Journal of Plant Pathology (2010) 92, 679-684

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J. Aramburu, L. Galipienso, F. Aparicio, S. Soler and C. López (2010)
Mode of transmission of Parietaria mottle virus
Journal of Plant Pathology 92 (3), 679-684
Abstract: Parietaria mottle virus (PMoV) typically occurs at the edge of tomato and pepper crops in north-eastern Spain. Studies were conducted on PMoV transmission both by pollen and by seven insect species of the orders Hemiptera and Thysanoptera. The presence of PMoV was detected by indirect ELISA (I-ELISA) in symptomatic tomato and pepper plants collected from commercial fields. All weed species collected in the area surrounding these crops were symptomless. However, the virus was detected by I-ELISA in pollen extracts from Parietaria officinalis plants and transmitted mechanically to other species, including tomato and pepper. PMoV was transmitted to other hosts using several insect species and P. officinalis plants as a pollen source. Transmission was non-persistent, not very efficient, and it was rare if flowers of infected P. officinalis plants had previously been removed or when alternative hosts that produced smaller quantities of pollen were used. In addition, 36% of the seedlings derived from seed of infected P. officinalis plants were shown to be infected with PMoV. Overall, our results suggest that eliminating PMoV-infected P. officinalis plants that surround tomato and pepper crops could help restraining virus spread.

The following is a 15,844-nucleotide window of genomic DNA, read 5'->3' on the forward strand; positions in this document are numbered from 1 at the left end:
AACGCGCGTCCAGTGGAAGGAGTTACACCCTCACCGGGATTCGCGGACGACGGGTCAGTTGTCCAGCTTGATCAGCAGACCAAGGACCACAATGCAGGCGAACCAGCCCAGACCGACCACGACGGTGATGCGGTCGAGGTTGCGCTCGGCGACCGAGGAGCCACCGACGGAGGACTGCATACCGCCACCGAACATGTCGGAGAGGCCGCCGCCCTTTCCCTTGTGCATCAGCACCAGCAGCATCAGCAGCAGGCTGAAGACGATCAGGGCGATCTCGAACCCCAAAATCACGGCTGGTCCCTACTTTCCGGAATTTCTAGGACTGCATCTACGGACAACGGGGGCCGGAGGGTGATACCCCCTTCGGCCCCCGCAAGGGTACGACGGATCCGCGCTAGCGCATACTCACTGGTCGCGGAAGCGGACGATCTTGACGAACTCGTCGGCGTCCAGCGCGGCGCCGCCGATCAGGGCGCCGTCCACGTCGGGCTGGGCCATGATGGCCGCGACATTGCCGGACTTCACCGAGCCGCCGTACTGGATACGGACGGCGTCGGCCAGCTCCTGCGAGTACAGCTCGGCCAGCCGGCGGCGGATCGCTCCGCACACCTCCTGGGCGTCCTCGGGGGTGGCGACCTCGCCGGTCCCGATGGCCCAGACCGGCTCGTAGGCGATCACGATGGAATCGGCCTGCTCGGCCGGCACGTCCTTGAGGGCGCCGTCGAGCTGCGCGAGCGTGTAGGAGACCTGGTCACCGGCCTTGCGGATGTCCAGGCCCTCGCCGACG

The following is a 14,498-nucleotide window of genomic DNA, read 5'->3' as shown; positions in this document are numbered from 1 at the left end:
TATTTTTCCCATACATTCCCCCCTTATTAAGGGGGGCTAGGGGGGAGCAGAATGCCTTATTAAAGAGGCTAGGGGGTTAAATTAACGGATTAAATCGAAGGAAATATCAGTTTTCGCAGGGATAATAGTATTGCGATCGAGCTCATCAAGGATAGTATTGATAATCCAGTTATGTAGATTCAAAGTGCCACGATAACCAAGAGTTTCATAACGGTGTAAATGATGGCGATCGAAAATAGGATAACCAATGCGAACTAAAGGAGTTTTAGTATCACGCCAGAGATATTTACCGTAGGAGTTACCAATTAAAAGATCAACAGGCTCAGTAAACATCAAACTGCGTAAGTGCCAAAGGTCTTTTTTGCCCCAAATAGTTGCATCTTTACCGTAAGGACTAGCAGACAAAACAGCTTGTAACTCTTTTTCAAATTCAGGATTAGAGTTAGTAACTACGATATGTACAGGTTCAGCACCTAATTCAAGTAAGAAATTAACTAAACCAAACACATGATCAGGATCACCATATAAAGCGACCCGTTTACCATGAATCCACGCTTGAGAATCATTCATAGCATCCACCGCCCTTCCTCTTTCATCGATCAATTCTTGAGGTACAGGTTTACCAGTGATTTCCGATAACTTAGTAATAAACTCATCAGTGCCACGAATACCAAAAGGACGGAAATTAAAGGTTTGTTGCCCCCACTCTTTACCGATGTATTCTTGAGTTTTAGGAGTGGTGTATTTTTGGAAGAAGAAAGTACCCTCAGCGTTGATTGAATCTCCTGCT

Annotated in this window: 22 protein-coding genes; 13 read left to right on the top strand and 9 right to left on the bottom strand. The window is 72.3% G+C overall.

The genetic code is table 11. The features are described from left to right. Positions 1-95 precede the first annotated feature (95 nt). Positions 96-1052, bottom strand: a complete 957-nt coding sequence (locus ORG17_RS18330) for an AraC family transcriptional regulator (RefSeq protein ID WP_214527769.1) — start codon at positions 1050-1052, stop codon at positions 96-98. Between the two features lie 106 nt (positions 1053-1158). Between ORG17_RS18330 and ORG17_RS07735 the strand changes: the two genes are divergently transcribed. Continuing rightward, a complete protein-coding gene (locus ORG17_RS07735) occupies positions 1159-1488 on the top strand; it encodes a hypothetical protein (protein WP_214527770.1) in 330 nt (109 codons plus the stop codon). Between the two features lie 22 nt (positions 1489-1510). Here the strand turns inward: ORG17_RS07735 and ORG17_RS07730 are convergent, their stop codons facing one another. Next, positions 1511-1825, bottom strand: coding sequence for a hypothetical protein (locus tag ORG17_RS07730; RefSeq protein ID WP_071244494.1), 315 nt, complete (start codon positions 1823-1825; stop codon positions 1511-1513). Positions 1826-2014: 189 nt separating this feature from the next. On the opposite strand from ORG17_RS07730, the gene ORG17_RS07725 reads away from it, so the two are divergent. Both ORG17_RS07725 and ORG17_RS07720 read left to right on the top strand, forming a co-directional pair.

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Full text of article
Database assignments for author(s): Frederic Aparicio

Research topic(s) for pests/diseases/weeds:
transmission/dispersal of plant diseases
environment - cropping system/rotation


Pest and/or beneficial records:

Beneficial Pest/Disease/Weed Crop/Product Country Quarant.


Parietaria mottle virus Green pepper/chilli (Capsicum) Spain (continental)
Parietaria mottle virus Tomato (Solanum lycopersicum) Spain (continental)